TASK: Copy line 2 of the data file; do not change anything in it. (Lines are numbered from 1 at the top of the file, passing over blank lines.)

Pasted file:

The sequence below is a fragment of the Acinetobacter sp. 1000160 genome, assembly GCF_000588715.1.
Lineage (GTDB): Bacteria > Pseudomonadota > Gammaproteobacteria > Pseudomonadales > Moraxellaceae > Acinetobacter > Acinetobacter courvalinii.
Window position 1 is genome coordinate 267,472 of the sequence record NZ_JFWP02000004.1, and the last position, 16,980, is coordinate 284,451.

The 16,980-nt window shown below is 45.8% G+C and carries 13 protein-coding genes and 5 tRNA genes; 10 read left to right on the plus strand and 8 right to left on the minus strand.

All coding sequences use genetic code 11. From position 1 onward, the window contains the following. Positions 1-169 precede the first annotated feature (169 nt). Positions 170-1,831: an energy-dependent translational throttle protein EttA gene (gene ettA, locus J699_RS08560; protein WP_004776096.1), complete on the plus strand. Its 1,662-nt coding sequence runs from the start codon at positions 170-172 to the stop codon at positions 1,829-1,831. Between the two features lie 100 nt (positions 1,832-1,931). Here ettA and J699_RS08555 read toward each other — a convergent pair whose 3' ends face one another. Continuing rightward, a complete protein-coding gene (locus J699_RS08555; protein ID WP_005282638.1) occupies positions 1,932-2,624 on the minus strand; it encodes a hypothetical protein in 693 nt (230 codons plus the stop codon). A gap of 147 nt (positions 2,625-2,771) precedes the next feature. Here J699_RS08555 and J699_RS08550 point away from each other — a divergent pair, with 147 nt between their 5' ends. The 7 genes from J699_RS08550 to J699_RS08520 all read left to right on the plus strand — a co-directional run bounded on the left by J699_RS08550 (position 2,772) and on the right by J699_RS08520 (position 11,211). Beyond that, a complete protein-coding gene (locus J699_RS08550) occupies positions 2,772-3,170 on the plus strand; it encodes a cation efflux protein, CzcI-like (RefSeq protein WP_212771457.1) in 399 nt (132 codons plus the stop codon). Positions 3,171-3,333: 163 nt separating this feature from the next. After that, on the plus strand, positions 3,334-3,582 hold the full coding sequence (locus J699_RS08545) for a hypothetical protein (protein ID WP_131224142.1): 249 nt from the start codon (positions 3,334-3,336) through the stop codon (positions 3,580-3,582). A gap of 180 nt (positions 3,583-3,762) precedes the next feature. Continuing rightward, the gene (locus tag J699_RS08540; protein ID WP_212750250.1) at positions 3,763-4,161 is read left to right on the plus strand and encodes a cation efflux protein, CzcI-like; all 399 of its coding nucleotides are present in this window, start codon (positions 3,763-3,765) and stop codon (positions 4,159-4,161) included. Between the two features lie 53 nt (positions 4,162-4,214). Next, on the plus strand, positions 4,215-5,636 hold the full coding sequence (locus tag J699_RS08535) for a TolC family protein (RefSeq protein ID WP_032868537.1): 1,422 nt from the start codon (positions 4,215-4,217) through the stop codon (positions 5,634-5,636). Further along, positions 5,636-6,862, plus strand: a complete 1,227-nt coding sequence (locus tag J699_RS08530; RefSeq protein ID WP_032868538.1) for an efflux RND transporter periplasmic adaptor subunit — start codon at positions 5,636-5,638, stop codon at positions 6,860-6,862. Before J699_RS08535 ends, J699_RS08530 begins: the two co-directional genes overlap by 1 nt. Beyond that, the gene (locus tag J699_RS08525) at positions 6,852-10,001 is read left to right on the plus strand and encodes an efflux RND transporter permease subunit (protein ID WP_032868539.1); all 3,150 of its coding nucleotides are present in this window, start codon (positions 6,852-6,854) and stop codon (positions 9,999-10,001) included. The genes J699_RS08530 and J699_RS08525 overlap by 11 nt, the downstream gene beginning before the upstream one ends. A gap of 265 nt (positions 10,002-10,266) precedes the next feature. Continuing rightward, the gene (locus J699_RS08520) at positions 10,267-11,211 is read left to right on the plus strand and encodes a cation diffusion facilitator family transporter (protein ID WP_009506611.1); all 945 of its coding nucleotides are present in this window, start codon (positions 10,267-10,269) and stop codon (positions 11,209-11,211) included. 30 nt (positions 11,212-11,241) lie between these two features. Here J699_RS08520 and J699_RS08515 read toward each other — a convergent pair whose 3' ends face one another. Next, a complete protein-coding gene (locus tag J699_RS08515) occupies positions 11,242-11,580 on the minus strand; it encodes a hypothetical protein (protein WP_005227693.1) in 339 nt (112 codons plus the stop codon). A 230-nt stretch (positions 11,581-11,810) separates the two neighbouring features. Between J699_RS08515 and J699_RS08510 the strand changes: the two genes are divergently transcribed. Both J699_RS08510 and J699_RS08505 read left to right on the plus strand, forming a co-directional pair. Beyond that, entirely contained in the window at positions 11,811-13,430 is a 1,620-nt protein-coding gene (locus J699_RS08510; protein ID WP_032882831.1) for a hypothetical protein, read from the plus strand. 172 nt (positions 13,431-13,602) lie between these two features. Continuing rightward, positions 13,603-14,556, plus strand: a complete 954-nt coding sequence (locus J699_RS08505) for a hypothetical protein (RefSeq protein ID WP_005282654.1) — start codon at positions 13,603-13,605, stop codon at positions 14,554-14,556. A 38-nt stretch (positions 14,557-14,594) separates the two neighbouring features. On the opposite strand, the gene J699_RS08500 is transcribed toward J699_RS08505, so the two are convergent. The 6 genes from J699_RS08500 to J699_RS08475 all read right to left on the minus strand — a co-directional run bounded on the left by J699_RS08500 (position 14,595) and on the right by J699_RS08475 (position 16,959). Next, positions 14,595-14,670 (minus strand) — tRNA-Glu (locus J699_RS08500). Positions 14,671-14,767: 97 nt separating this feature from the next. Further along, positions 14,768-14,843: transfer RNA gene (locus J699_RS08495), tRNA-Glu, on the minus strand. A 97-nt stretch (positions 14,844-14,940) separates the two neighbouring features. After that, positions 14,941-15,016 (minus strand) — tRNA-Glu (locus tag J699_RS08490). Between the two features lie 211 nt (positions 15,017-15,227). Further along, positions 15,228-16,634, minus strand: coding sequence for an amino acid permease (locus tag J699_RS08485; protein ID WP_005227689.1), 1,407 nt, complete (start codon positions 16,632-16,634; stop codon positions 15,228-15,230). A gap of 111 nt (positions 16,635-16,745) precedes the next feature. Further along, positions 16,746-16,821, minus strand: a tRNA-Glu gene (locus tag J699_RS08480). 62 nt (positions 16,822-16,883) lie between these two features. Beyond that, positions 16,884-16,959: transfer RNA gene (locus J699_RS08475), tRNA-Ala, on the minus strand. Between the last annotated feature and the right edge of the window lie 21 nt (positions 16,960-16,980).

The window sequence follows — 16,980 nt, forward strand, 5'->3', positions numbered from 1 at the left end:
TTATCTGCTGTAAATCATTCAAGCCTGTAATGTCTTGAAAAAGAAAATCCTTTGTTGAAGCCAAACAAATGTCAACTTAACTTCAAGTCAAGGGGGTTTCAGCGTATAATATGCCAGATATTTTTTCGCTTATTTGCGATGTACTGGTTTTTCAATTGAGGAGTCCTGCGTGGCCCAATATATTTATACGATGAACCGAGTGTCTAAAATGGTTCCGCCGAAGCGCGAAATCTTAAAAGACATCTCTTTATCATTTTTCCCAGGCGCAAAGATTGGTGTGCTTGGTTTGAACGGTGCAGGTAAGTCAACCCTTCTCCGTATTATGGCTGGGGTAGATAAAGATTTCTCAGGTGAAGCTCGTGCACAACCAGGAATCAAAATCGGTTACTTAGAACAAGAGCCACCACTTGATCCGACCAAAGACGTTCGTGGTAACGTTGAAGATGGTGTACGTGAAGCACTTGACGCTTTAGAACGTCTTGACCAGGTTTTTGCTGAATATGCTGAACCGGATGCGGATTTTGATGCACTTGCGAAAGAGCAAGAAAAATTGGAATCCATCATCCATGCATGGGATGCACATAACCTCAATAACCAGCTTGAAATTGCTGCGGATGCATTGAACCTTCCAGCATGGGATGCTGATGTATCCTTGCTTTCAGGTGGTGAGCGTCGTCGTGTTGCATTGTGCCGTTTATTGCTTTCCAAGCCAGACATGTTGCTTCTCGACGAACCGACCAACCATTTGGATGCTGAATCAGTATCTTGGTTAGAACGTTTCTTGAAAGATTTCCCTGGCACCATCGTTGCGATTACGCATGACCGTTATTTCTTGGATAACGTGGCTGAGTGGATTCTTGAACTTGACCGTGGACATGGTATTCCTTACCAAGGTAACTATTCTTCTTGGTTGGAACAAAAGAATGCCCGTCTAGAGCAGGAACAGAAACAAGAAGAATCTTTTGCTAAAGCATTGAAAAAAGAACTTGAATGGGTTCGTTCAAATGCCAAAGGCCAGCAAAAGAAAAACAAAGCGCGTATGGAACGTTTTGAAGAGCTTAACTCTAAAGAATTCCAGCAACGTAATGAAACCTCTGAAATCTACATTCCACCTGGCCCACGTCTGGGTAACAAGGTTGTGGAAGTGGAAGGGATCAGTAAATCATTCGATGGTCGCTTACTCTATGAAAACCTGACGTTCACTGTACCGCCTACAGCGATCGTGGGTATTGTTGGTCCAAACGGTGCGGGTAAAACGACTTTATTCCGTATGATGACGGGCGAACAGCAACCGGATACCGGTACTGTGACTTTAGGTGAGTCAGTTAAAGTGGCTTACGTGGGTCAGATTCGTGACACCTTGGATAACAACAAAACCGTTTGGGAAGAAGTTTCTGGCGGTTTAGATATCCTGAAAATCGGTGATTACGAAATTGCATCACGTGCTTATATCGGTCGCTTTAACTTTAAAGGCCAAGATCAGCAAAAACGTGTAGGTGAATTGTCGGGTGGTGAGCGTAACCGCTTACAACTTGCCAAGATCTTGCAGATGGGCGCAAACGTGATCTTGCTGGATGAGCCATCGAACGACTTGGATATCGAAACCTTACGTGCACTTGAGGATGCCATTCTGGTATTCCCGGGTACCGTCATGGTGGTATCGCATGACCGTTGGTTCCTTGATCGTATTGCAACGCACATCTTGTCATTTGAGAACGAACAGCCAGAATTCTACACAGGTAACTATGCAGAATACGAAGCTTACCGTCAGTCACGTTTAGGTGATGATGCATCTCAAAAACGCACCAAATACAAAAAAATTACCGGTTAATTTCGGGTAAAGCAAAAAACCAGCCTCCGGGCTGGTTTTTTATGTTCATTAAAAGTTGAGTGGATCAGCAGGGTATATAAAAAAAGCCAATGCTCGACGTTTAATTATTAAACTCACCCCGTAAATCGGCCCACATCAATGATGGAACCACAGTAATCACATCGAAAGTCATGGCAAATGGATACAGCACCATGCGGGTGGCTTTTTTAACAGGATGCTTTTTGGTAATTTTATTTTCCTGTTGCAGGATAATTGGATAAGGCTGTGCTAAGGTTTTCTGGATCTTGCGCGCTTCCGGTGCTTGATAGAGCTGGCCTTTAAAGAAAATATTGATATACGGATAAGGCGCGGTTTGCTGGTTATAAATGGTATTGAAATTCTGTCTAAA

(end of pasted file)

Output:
Lineage (GTDB): Bacteria > Pseudomonadota > Gammaproteobacteria > Pseudomonadales > Moraxellaceae > Acinetobacter > Acinetobacter courvalinii.